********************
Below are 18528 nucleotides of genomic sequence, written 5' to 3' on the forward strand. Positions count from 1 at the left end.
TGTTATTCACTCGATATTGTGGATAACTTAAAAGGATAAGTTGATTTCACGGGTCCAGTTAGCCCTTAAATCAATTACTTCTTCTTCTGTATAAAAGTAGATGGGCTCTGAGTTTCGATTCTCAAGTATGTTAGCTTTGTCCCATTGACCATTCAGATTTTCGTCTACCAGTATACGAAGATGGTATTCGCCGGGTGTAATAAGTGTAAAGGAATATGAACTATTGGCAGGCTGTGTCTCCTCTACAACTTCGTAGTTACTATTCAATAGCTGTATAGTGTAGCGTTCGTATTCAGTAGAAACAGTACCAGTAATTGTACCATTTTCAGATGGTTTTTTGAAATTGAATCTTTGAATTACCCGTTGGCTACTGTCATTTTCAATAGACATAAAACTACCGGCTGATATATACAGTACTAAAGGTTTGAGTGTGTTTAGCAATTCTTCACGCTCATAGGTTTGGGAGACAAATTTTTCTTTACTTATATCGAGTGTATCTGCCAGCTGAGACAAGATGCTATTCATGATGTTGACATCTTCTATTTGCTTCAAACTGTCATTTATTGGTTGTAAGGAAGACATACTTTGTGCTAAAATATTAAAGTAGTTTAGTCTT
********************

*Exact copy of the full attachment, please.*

Below are 18528 nucleotides of genomic sequence, written 5' to 3' on the forward strand. Positions count from 1 at the left end.
TGTTATTCACTCGATATTGTGGATAACTTAAAAGGATAAGTTGATTTCACGGGTCCAGTTAGCCCTTAAATCAATTACTTCTTCTTCTGTATAAAAGTAGATGGGCTCTGAGTTTCGATTCTCAAGTATGTTAGCTTTGTCCCATTGACCATTCAGATTTTCGTCTACCAGTATACGAAGATGGTATTCGCCGGGTGTAATAAGTGTAAAGGAATATGAACTATTGGCAGGCTGTGTCTCCTCTACAACTTCGTAGTTACTATTCAATAGCTGTATAGTGTAGCGTTCGTATTCAGTAGAAACAGTACCAGTAATTGTACCATTTTCAGATGGTTTTTTGAAATTGAATCTTTGAATTACCCGTTGGCTACTGTCATTTTCAATAGACATAAAACTACCGGCTGATATATACAGTACTAAAGGTTTGAGTGTGTTTAGCAATTCTTCACGCTCATAGGTTTGGGAGACAAATTTTTCTTTACTTATATCGAGTGTATCTGCCAGCTGAGACAAGATGCTATTCATGATGTTGACATCTTCTATTTGCTTCAAACTGTCATTTATTGGTTGTAAGGAAGACATACTTTGTGCTAAAATATTAAAGTAGTTTAGTCTT